Android Google Duo Finally Supports 32 Simultaneous Participants

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Google Duo video calls now support up to 32 participants all at once on Android, according to recent reports. For clarity, that's the user who starts the call and 31 other people. The feature is rolling out now and comes with a new message on startup to highlight the change. The message also indicates that users can now send video messages to groups.

Now, there shouldn't be any action needed on the part of users to get the newest features. Instead, this appears to be a server-side change that's making its way across available versions. So the new greeting message should simply appear once the changes are made.

Others may not notice the message at all, though, as there appears to be some inconsistency in that showing up. Regardless, the change means exactly what the greeting says. Groups can now be created and users can also send handwritten notes, images, audio, and video messages. Audio group calls with up to 32 participants are supported too. And should be appearing for everybody sooner than later.

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What is Google Duo?

The use of Google Duo has been growing steadily due to ongoing global health issues. It is, in effect, Google's competing service for the likes of Zoom, Skype, and other popular group calling apps. But health concerns and working or learning from home aren't the only reason its use has exploded.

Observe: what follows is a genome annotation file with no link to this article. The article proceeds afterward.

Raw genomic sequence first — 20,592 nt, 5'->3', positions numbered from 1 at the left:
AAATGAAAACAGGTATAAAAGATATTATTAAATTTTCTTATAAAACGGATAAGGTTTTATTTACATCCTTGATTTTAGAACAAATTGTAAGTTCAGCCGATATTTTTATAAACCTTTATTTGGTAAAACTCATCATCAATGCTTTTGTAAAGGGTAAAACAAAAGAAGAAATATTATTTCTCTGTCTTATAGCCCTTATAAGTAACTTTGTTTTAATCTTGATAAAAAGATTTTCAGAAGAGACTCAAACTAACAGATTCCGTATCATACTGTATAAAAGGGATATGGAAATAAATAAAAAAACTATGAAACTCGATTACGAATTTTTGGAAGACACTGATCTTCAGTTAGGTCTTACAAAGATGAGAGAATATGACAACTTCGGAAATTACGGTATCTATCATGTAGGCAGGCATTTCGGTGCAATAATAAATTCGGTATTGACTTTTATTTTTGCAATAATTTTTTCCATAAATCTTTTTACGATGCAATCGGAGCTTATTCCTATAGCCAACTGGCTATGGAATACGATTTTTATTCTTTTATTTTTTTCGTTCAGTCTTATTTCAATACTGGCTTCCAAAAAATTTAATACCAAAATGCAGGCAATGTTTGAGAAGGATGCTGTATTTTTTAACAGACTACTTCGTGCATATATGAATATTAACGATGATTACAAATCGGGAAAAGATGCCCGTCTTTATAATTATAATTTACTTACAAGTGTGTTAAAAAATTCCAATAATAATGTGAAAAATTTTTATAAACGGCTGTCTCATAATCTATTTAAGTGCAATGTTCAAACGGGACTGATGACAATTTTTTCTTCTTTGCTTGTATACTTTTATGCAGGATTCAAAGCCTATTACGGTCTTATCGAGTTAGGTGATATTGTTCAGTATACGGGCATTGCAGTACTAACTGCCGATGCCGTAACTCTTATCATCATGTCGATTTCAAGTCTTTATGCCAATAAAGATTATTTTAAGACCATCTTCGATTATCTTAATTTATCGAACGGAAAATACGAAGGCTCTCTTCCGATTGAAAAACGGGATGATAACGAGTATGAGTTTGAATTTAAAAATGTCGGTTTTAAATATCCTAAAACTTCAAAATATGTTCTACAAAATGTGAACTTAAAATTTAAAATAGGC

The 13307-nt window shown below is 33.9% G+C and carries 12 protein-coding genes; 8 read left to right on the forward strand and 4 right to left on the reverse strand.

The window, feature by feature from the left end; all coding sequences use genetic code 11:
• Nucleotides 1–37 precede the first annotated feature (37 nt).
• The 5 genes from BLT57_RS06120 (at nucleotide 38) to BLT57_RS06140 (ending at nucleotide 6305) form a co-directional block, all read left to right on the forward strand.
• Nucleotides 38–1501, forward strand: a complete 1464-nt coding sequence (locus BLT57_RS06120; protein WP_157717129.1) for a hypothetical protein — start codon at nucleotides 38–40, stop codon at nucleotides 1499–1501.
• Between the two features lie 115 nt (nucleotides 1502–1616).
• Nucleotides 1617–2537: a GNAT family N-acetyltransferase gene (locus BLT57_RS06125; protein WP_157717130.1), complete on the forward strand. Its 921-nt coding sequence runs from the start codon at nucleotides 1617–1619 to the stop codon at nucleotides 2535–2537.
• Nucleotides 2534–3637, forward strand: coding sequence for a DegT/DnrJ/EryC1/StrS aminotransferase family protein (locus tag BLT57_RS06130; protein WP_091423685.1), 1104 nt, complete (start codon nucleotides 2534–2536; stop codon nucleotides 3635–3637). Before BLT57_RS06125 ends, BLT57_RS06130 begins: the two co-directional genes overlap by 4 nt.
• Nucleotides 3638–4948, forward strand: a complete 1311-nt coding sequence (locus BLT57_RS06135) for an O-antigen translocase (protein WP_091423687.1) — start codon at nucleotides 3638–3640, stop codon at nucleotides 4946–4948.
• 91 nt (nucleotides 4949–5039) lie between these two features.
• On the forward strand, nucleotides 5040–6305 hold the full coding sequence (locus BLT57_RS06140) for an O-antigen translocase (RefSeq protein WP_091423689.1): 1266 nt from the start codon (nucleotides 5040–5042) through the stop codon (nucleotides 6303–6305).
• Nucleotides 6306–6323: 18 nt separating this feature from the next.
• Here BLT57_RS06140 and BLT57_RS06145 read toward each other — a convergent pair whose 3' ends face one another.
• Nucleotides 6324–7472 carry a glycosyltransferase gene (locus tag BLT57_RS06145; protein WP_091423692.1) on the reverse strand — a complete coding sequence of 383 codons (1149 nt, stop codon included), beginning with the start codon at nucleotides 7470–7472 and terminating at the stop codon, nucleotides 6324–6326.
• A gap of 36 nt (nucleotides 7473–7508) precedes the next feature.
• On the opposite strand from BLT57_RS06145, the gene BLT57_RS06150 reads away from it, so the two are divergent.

Google built the calling service up, focusing on a wealth of features. That includes the ability to send video or photo messages with handwritten or typed captions. So it serves as a kind of do-all messaging app. And it also works with smart home hubs and tablets, in addition to mobile and the web.

One of the app's best features is an AI-driven solution called WaveNetEQ. That essentially acts to automatically correct and hide audio issues in Google Duo calls. The result is a smoother, less distorted experience than offered by some of the competition. And, of course, end-to-end encryption is touted as a core tenet too. So privacy-concerned users can benefit as well from the app.

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Google Duo has already seen a plethora of changes on Android and off

Now, Google has steadily introduced new features as well. But there aren't going to be any UI changes with this update. Instead, these changes are meant to essentially bring things up to speed with where Google Duo is elsewhere. For instance, the service has supported as many participants on the web since just short of a month ago.

That follows on previous updates that took the total first from four users to eight and then from eight to twelve. the last previous update was back in March, as far as the mobile app is concerned.

What's more, this update should also deliver a somewhat better experience for end-users regardless. The web variant, while capable of calling between 32 participants at once, is reliant on Chrome to work. That's because of differences in how the experiences are coded. The web variant utilizes Chrome's most recent WebRTC API updates. Android doesn't appear to require those. But at any rate, any app is going to be more readily at-hand than a website would be.

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